We mentioned the stereotype of the ‘Autistic loner’ at the top of this Guide, and it is true that many Autistic people do desire more meaningful social connection in their lives, so you might feel inclined to extend your hand in friendship as a way to help. But make sure that your intentions are honourable and sincere; don’t do it so that you look like the good guy. Many Autistic people have had negative social experiences. We might have been excluded or bullied at school, and we might have misread social cues in ways that resulted in ridicule or embarrassment, or even wound up in abusive relationships because we misjudged someone’s intentions. These things can make us wary of people’s motives (be they genuine or otherwise) and, quite often, the last thing we need is a superficial friend with self-serving intentions.

Lots of Autistic people are honest, caring and loyal (often to a fault), so we make great friends. Friendships in general tend to be built upon mutual respect, shared interests and enjoyment of each other’s company, and friendship with an Autistic person should be no different.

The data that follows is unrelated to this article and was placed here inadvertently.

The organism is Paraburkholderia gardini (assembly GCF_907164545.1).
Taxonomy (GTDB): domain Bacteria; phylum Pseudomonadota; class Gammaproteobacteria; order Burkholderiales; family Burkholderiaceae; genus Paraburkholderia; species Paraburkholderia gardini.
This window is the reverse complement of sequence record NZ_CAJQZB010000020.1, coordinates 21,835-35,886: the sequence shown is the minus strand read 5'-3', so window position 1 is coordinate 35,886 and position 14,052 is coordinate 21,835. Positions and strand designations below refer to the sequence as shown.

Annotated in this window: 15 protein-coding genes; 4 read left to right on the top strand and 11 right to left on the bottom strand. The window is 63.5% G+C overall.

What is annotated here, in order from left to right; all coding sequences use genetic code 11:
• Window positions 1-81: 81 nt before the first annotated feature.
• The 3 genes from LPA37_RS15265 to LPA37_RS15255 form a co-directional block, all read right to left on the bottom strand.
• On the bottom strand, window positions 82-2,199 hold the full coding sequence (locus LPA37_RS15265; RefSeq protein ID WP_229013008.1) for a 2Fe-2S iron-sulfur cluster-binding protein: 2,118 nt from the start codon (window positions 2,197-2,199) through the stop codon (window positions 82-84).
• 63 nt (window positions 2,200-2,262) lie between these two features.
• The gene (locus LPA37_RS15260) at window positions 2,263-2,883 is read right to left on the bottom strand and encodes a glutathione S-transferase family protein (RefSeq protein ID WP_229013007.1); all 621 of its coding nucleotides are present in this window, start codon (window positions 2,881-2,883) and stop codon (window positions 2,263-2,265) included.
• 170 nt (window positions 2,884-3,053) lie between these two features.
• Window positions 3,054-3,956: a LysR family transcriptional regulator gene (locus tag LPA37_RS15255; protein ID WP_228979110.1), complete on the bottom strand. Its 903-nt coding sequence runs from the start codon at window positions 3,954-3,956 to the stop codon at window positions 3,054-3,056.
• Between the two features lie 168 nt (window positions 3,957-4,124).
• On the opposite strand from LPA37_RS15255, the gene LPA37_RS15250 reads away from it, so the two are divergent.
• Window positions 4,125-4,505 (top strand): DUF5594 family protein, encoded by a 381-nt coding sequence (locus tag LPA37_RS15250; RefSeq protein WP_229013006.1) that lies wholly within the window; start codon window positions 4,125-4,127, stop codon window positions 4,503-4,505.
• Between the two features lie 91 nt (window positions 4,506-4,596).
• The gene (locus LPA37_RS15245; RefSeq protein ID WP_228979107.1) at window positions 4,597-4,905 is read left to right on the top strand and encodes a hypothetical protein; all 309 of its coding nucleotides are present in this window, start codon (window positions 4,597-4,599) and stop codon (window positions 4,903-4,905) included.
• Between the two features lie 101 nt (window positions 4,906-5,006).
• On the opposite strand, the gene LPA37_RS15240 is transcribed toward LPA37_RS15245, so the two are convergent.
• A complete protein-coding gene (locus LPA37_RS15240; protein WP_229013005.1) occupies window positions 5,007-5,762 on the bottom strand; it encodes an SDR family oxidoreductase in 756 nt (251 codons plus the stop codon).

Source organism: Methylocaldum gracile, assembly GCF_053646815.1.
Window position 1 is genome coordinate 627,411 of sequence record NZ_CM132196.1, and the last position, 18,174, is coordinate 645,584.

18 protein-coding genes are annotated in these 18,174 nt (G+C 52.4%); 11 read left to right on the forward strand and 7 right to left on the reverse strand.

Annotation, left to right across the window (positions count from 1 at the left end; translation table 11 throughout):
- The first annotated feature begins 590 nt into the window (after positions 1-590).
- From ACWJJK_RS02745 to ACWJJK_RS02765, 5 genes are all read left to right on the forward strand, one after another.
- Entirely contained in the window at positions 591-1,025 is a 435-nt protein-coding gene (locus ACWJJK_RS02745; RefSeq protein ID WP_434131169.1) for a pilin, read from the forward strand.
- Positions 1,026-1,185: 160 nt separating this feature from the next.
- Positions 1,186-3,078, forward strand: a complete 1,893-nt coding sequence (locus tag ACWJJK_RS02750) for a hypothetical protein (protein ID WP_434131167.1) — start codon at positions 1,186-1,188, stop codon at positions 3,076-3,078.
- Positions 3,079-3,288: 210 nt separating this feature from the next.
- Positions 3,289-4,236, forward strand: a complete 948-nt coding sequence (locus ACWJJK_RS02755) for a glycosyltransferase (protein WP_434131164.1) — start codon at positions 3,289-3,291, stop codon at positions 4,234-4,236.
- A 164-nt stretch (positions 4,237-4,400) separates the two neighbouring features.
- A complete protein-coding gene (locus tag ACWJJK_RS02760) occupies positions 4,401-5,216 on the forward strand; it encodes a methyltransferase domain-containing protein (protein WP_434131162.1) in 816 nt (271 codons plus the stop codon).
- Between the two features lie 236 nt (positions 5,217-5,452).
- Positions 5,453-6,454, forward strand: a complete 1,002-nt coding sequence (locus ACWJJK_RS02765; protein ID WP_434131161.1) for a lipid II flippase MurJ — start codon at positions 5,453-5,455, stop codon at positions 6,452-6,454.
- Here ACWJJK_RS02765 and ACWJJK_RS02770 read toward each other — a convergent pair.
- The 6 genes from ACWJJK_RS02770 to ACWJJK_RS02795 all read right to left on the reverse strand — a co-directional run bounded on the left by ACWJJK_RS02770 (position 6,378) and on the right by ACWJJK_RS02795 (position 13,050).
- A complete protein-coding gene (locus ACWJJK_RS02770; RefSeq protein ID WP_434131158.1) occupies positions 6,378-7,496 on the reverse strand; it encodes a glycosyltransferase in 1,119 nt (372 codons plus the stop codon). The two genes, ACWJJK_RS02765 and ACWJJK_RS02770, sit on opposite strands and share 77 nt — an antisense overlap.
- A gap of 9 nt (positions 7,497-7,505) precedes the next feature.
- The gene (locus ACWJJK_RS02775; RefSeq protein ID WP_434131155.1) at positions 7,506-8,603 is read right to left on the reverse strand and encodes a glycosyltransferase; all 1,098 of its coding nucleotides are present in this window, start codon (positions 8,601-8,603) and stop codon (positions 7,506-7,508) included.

If you’re unsure about something, don’t be afraid to ask

Part of Autistic interaction is direct, honest communication. If you’re wondering about some aspect of your interactions with an Autistic person, rather than making an assumption or trying to read the subtext (spoiler alert: there likely isn’t any), have a go at asking directly. We’ve curated below an ‘iFAQ’ of all-too-infrequently asked questions. We’d like to see these questions become more frequently asked, because it makes life easier for everyone involved:

  • How much notice do you like to have when planning social catchups?
  • What’s the best way to reach you? Is it easier to talk on the phone or would you prefer text messaging or email?
  • Are you OK with meeting at this café/bar/mall, or is there another place where you might feel more comfortable?
  • Can you hear what I am saying easily over this background noise?
  • How often do you like to catch up with friends face-to-face?
  • Your face seems a bit angry; are you feeling angry?
  • Your tone felt a bit abrupt then; are we OK?
  • When you are interrupting me while I am speaking/talking over me, are you also listening to what I am saying?
  • When you are looking away while we are talking, are you still listening?

For our Autistic ‘neurokin’: reflect on your social needs and preferences

While this Guide is mainly written for non-autistic people, the authors suspect it might also find its way to an Autistic audience. As such, here are some lessons we have learned as late-diagnosed Autistic women with a combined eight decades’ experience of navigating friendships, packaged up neatly for you, the Autistic friend, to take away:

  • You don’t have to be friends with someone forever. It sometimes becomes apparent that a friendship is requiring more effort than it is worth and has become detrimental to your own wellbeing. It’s OK to walk away in the interest of self-care.